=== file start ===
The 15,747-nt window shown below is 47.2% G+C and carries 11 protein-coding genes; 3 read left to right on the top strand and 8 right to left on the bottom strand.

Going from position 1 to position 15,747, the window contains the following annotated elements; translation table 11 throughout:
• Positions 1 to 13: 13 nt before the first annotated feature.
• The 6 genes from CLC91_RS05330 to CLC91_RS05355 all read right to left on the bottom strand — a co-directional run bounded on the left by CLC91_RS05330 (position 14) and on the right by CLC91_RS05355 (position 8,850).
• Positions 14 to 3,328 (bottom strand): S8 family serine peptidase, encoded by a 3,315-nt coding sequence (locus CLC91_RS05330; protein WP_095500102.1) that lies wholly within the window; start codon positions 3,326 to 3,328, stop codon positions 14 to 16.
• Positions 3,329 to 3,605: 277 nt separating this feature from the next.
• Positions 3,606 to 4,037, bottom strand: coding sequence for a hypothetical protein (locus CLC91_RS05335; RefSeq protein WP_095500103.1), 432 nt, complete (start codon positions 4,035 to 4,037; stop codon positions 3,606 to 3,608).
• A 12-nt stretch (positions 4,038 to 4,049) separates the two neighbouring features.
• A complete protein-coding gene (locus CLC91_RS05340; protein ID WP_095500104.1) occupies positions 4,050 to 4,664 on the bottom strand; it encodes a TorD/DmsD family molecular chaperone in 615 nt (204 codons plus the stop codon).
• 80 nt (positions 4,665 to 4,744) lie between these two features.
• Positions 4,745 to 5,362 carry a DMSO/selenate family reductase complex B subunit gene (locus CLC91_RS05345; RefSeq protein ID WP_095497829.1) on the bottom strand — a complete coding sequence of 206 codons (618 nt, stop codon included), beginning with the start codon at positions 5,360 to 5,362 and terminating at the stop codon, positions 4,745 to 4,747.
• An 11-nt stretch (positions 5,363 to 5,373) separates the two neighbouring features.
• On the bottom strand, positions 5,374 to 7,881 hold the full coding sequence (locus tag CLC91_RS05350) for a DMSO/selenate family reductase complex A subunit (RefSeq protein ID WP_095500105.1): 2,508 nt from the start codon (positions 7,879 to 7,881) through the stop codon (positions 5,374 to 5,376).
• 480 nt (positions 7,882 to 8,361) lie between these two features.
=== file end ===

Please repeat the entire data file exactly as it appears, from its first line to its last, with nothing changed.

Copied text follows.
The 15,747-nt window shown below is 47.2% G+C and carries 11 protein-coding genes; 3 read left to right on the top strand and 8 right to left on the bottom strand.

Going from position 1 to position 15,747, the window contains the following annotated elements; translation table 11 throughout:
• Positions 1 to 13: 13 nt before the first annotated feature.
• The 6 genes from CLC91_RS05330 to CLC91_RS05355 all read right to left on the bottom strand — a co-directional run bounded on the left by CLC91_RS05330 (position 14) and on the right by CLC91_RS05355 (position 8,850).
• Positions 14 to 3,328 (bottom strand): S8 family serine peptidase, encoded by a 3,315-nt coding sequence (locus CLC91_RS05330; protein WP_095500102.1) that lies wholly within the window; start codon positions 3,326 to 3,328, stop codon positions 14 to 16.
• Positions 3,329 to 3,605: 277 nt separating this feature from the next.
• Positions 3,606 to 4,037, bottom strand: coding sequence for a hypothetical protein (locus CLC91_RS05335; RefSeq protein WP_095500103.1), 432 nt, complete (start codon positions 4,035 to 4,037; stop codon positions 3,606 to 3,608).
• A 12-nt stretch (positions 4,038 to 4,049) separates the two neighbouring features.
• A complete protein-coding gene (locus CLC91_RS05340; protein ID WP_095500104.1) occupies positions 4,050 to 4,664 on the bottom strand; it encodes a TorD/DmsD family molecular chaperone in 615 nt (204 codons plus the stop codon).
• 80 nt (positions 4,665 to 4,744) lie between these two features.
• Positions 4,745 to 5,362 carry a DMSO/selenate family reductase complex B subunit gene (locus CLC91_RS05345; RefSeq protein ID WP_095497829.1) on the bottom strand — a complete coding sequence of 206 codons (618 nt, stop codon included), beginning with the start codon at positions 5,360 to 5,362 and terminating at the stop codon, positions 4,745 to 4,747.
• An 11-nt stretch (positions 5,363 to 5,373) separates the two neighbouring features.
• On the bottom strand, positions 5,374 to 7,881 hold the full coding sequence (locus tag CLC91_RS05350) for a DMSO/selenate family reductase complex A subunit (RefSeq protein ID WP_095500105.1): 2,508 nt from the start codon (positions 7,879 to 7,881) through the stop codon (positions 5,374 to 5,376).
• 480 nt (positions 7,882 to 8,361) lie between these two features.